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Saving rodents, losing primates—Why we need tailored bushmeat management strategies

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Bachmann,  Mona Estrella
Great Ape Evolutionary Ecology and Conservation, Department of Primatology, Max Planck Institute for Evolutionary Anthropology, Max Planck Society;
The Leipzig School of Human Origins (IMPRS), Max Planck Institute for Evolutionary Anthropology, Max Planck Society;

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Cohen,  Heather
Department of Primatology, Max Planck Institute for Evolutionary Anthropology, Max Planck Society;

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Mundry,  Roger
Department of Developmental and Comparative Psychology, Max Planck Institute for Evolutionary Anthropology, Max Planck Society;
Department of Primatology, Max Planck Institute for Evolutionary Anthropology, Max Planck Society;

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Kühl,  Hjalmar S.
Great Ape Evolutionary Ecology and Conservation, Department of Primatology, Max Planck Institute for Evolutionary Anthropology, Max Planck Society;

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Bachmann_Saving_PeopNat_2020.pdf
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Citation

Bachmann, M. E., Nielsen, M. R., Cohen, H., Haase, D., Kouassi, J. A. K., Mundry, R., et al. (2020). Saving rodents, losing primates—Why we need tailored bushmeat management strategies. People and Nature, 2(4), 889-902. doi:10.1002/pan3.10119.


Cite as: http://hdl.handle.net/21.11116/0000-0006-BB1E-7
Abstract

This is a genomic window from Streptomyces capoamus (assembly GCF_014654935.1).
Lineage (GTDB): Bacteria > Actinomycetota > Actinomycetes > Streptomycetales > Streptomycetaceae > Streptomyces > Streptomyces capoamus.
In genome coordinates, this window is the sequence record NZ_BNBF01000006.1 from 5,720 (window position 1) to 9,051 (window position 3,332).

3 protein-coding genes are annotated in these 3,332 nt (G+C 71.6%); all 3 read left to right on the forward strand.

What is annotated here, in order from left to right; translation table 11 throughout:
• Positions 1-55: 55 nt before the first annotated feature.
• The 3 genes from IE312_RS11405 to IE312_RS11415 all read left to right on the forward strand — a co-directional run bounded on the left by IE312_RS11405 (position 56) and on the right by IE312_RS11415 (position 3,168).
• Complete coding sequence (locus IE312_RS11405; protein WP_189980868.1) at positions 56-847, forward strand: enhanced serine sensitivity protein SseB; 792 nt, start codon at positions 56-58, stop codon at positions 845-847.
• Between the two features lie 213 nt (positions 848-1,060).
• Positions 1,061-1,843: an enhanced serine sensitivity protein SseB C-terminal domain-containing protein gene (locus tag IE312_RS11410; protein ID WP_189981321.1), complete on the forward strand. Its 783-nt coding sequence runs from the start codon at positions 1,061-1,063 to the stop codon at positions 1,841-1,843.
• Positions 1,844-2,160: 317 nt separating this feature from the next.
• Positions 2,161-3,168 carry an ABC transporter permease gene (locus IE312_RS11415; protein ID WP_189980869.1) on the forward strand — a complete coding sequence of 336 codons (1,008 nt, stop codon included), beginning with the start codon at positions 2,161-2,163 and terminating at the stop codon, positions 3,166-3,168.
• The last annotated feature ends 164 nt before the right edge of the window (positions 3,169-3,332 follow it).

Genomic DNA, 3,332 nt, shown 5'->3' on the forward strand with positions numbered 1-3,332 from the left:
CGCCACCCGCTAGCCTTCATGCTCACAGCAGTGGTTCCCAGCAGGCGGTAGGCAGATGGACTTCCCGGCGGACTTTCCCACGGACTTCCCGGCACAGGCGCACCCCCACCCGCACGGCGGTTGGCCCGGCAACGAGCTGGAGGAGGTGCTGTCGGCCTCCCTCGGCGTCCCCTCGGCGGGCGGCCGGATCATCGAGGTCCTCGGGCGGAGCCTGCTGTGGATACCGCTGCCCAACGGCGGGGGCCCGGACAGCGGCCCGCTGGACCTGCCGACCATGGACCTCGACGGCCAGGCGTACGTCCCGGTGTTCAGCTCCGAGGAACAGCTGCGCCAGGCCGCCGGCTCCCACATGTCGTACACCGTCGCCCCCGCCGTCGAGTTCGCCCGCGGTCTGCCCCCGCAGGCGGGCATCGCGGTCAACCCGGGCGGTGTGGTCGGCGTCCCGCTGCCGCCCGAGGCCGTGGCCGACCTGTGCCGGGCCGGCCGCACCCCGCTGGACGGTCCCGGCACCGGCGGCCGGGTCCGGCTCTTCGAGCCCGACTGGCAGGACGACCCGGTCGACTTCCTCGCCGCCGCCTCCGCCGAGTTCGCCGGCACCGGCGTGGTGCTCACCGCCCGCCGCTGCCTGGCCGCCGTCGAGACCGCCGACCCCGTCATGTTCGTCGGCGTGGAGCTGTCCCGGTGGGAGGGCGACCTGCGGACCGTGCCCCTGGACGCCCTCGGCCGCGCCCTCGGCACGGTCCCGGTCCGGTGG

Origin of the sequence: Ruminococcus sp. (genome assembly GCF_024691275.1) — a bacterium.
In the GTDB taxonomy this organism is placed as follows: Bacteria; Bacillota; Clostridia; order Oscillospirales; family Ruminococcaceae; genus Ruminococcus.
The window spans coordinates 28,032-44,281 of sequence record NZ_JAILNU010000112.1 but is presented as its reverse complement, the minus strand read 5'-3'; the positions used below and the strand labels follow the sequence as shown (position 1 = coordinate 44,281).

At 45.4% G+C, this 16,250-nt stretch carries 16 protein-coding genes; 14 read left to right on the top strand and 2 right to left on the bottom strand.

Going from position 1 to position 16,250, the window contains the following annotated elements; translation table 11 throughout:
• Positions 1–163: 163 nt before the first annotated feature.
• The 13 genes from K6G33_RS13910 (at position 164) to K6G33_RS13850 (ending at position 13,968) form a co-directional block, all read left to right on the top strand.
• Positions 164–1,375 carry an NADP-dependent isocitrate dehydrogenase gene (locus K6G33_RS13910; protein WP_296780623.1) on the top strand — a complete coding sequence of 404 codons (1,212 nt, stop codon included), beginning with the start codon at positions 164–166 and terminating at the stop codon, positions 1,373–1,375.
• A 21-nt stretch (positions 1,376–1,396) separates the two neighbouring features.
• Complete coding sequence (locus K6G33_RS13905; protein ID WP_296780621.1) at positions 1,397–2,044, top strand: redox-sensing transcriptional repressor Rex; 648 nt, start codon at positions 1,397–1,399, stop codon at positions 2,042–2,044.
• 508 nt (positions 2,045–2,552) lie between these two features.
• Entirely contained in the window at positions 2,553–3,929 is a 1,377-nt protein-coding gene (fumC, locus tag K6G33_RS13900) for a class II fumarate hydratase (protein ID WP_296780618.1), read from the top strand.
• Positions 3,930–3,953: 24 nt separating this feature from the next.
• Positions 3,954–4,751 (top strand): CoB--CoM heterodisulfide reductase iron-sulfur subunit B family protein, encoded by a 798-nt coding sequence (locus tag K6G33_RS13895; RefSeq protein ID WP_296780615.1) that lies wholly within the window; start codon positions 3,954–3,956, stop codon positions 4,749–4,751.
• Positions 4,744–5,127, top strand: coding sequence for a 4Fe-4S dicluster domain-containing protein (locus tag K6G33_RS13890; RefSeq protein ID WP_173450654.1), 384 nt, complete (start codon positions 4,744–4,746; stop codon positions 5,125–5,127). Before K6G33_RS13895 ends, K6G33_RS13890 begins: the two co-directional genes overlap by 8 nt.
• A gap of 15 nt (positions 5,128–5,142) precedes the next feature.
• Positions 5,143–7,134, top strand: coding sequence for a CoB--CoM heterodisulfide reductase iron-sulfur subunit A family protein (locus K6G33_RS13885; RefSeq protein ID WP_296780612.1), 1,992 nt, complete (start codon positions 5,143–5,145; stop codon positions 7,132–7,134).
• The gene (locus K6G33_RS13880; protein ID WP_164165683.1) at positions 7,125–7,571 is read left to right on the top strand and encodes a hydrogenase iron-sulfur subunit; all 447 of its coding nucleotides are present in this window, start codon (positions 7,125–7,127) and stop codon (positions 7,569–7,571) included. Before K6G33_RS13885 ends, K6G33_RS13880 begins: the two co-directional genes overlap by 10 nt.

Abstract Efforts to curb the unsustainable wildlife trade in tropical forests conceptualize bushmeat as a generic resource, exploited by a homogeneous group. However, bushmeat is composed of miscellaneous species differing in risks of zoonotic disease transmissions, sensitivity to hunting and abundance. If people choose these species for varying reasons, mitigation approaches that neglect specific drivers would likely target abundant species, e.g. rodents. Meanwhile, rare species of greater conservation relevance, like many primates, would be overlooked. Additionally, if reasons vary between user groups, their responsiveness to interventions may differ too. We assessed this possibility for three common strategies to mitigate bushmeat use, which are: development-based—reducing reliance on bushmeat; educational—increasing environmental and school education; and cultural—promoting environmentally friendly habits. We interviewed 348 hunters, 202 traders and 985 consumers of bushmeat around Taï National Park, Côte d'Ivoire, and tested if factors related to the above strategies affected selection for primates, duikers and rodents. Our analyses revealed that people chose taxa for very different reasons. Users with shared characteristics favoured similar taxa; hunters economically reliant on bushmeat income targeted primates and duikers, while hunters and consumers nutritionally reliant on wildlife protein preferred rodents. Different groups used the same taxa for varying reasons. For example, hunting of primates was associated with economic needs, while their consumption appeared a matter of status. Meanwhile, cultural habits, like religion, specifically affected consumption and taboos inhibited the use of primates; environmental awareness was linked to lower utilization of most taxa within most user groups. Our results demonstrate that educational-, cultural-, and development-based strategies may address different needs and taxa. Consumers may present a key target group, as they rejected rare species for multiple cultural and educational reasons. Notably, the widespread effect of environmental awareness could facilitate large-scale demand-reduction approaches. Nevertheless, there is no one-size-fits-all solution and campaigns need to be tailored to specific taxa and user groups. Ultimately, clear target definitions, prior in-depth research, community-driven solutions and tools from marketing and psychology may help to design novel strategies that encompass the diversity of bushmeat species and its users.